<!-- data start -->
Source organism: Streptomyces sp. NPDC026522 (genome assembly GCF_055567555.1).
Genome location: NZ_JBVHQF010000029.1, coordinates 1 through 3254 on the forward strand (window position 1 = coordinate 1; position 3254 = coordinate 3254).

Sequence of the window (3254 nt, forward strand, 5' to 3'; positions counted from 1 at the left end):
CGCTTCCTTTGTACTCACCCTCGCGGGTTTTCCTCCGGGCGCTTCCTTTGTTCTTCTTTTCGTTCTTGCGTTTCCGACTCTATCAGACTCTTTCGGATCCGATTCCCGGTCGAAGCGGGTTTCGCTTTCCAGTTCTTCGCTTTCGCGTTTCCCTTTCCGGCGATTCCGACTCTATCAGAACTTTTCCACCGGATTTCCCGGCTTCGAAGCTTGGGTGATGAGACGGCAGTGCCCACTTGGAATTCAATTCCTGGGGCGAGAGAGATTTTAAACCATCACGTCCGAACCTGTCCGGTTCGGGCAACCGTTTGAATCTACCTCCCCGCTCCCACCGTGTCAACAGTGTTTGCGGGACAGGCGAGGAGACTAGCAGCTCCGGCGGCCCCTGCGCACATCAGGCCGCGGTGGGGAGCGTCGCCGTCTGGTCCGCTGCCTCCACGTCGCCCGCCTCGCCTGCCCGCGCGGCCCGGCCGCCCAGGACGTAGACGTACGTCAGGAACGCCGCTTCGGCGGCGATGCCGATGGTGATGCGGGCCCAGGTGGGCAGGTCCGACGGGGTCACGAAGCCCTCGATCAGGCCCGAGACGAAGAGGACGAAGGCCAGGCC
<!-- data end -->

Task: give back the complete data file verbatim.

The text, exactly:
Source organism: Streptomyces sp. NPDC026522 (genome assembly GCF_055567555.1).
Genome location: NZ_JBVHQF010000029.1, coordinates 1 through 3254 on the forward strand (window position 1 = coordinate 1; position 3254 = coordinate 3254).

Sequence of the window (3254 nt, forward strand, 5' to 3'; positions counted from 1 at the left end):
CGCTTCCTTTGTACTCACCCTCGCGGGTTTTCCTCCGGGCGCTTCCTTTGTTCTTCTTTTCGTTCTTGCGTTTCCGACTCTATCAGACTCTTTCGGATCCGATTCCCGGTCGAAGCGGGTTTCGCTTTCCAGTTCTTCGCTTTCGCGTTTCCCTTTCCGGCGATTCCGACTCTATCAGAACTTTTCCACCGGATTTCCCGGCTTCGAAGCTTGGGTGATGAGACGGCAGTGCCCACTTGGAATTCAATTCCTGGGGCGAGAGAGATTTTAAACCATCACGTCCGAACCTGTCCGGTTCGGGCAACCGTTTGAATCTACCTCCCCGCTCCCACCGTGTCAACAGTGTTTGCGGGACAGGCGAGGAGACTAGCAGCTCCGGCGGCCCCTGCGCACATCAGGCCGCGGTGGGGAGCGTCGCCGTCTGGTCCGCTGCCTCCACGTCGCCCGCCTCGCCTGCCCGCGCGGCCCGGCCGCCCAGGACGTAGACGTACGTCAGGAACGCCGCTTCGGCGGCGATGCCGATGGTGATGCGGGCCCAGGTGGGCAGGTCCGACGGGGTCACGAAGCCCTCGATCAGGCCCGAGACGAAGAGGACGAAGGCCAGGCC